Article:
King, a senior, and sophomore Tanner Mathis spent most of the fall in center field. Since the team was divided for so many intrasquads, both got a lot of time there. Mathis said in an earlier story he felt it was a two-man race for center field, and the other had a good shot at left field. King feels the same way.
"We both played at a pretty high level this fall," said King, who batted .278 during the fall scrimmages with three doubles, a triple, and one of the team's 13 home runs. "I'm assuming one of us will be in center, and the other left. Or a lot of things can happen. (Right fielder) Matt Smith may have to play first base. Just a lot of different things that can happen."
King has normally played third base and shortstop. That's where he was at both USM and MCC. In junior college he played all shortstop.
There's more depth on this Ole Miss team. King, a former quarterback at Northwest Rankin, is athletic and fast. Those are good attributes for an outfielder, especially a center fielder.
"It was mainly about speed, I think," King said of his move from infield to outfield. But he also recalls it worked well for another recent Rebel.
"They tried it with Tim Ferguson last year, and I think that was part of it," King continued. "That's just a change Coach (Mike Bianco) wanted me to make, and to try to pick it up as easily as Tim did."
King admitted some skepticism about the move but knew he was capable. And a former Rebel outfielder on the coaching staff was a key to him becoming comfortable in his new environs last fall.
"I was looking forward to getting an opportunity," he said. "Never having played out there, I didn't really know how it would go. Coach (Matt) Mossberg is really good with us out there, and brought me along pretty good."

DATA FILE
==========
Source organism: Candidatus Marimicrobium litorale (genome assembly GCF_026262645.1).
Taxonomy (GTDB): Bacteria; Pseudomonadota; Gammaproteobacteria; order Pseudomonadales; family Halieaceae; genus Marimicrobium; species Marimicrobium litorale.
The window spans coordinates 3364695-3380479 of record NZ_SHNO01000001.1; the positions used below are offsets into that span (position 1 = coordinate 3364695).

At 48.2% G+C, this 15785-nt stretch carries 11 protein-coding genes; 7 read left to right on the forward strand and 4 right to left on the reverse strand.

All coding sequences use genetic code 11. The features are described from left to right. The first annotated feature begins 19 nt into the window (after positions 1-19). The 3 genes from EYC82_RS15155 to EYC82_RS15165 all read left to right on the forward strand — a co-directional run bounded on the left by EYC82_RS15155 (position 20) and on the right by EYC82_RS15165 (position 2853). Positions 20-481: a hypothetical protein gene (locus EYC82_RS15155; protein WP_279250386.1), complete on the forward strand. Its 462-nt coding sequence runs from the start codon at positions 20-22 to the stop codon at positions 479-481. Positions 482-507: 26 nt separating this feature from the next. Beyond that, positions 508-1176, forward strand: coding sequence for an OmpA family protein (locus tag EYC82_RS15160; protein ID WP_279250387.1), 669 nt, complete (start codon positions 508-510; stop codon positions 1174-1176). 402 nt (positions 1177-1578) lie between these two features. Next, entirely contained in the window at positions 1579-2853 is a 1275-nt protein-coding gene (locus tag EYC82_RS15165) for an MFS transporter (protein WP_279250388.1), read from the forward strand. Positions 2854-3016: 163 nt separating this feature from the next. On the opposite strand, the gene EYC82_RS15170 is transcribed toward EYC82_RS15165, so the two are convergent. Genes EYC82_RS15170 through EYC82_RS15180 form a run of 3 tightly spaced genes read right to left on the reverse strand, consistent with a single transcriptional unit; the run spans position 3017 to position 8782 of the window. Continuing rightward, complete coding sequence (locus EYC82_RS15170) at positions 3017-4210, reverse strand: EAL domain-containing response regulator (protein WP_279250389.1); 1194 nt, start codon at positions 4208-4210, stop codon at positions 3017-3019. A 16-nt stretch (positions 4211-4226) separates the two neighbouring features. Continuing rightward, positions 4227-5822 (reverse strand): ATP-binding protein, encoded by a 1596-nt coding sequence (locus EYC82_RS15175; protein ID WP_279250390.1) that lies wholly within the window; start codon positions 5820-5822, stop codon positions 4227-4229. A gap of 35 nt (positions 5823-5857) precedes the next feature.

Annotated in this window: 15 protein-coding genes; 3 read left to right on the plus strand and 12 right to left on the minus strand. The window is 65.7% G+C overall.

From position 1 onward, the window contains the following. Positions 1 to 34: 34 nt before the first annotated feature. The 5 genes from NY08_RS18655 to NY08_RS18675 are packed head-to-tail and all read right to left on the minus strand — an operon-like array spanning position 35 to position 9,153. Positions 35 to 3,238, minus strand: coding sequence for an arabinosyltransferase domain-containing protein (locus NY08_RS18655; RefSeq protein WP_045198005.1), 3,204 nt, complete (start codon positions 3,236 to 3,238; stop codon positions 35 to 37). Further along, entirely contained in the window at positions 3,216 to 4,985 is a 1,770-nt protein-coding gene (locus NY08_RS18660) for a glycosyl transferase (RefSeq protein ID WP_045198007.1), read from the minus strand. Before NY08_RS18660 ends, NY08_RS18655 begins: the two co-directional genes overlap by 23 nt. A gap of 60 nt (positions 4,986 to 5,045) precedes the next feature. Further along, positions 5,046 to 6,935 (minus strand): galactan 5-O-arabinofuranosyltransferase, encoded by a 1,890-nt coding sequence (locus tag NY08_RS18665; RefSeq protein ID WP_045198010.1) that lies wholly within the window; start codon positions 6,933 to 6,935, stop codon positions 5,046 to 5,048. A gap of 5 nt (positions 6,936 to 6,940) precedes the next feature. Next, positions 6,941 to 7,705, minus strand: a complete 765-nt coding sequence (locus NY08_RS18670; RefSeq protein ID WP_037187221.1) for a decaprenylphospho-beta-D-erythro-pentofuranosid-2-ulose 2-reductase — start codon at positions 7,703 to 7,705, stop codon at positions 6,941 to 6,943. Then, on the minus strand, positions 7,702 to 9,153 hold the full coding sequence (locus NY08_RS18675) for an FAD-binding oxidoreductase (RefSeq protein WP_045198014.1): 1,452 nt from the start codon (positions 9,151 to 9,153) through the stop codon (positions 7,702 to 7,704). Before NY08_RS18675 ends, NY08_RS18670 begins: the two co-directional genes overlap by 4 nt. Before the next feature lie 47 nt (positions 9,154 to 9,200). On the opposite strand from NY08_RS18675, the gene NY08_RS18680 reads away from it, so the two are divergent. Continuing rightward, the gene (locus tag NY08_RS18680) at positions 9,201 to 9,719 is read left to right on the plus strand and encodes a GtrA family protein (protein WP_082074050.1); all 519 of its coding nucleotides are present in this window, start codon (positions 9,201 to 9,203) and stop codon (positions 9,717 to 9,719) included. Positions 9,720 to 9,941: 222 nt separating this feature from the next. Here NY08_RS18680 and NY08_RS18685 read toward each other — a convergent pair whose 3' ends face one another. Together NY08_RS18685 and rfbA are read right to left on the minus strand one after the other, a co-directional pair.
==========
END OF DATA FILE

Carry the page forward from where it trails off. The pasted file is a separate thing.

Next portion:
There were some challenges, King admitted.
"I'd say probably the toughest thing was just having to learn on the go, every day, something new," King said. "I was just trying to play that in my head between every pitch. Now it will be a little easier, and I can go out there and play. I feel like I know it a lot better now. But with Coach Mossberg's help, things weren't really that hard to pick up."
As for hitting the baseball, King joins his other teammates in adjusting at the plate to the new NCAA-mandated bats.
"They're definitely going to make a difference as far as power goes," he said. "But you still have to take the same swing, and you still have to have the same approach. If you hit the ball well enough, it's going to fly no matter what bat you use. I think that's what the coaches have tried to get us to think about, that everybody has got to play with these bats, not just us. Just to take the same swings and not worry about it so much. It's not just Ole Miss that has to hit with these bats. Every team in the country does, and that we can hit it no matter what bat we use."
Ole Miss had recruited King out of high school, but Southern Mississippi was his best option. After having some shoulder problems and a broken jaw during his only season to play at USM, he left for Meridian CC to play. He then considered Tennessee, Mississippi State, and Coastal Carolina to play his final two seasons, along with Ole Miss.
"In the end I wanted to be close to home," he said. "Being from Mississippi, playing in Mississippi was kind of a big deal to me. So I picked Ole Miss. I'm totally happy with the choice I made and wouldn't want to be anywhere else."
King said he wants his last season of college baseball to be special.
"Having been here in the program last year has made a difference," he said. "Just being a little older and being around it all, it just makes you that much more confident this year. I'm definitely looking forward to it.
"The team chemistry on this team is one of the best I've ever played with. There are a lot of new guys, and we all seem to play well together. We have a lot of fun. From day one it seemed like it all clicked. We're going to make some things happen. I can't wait for it to start."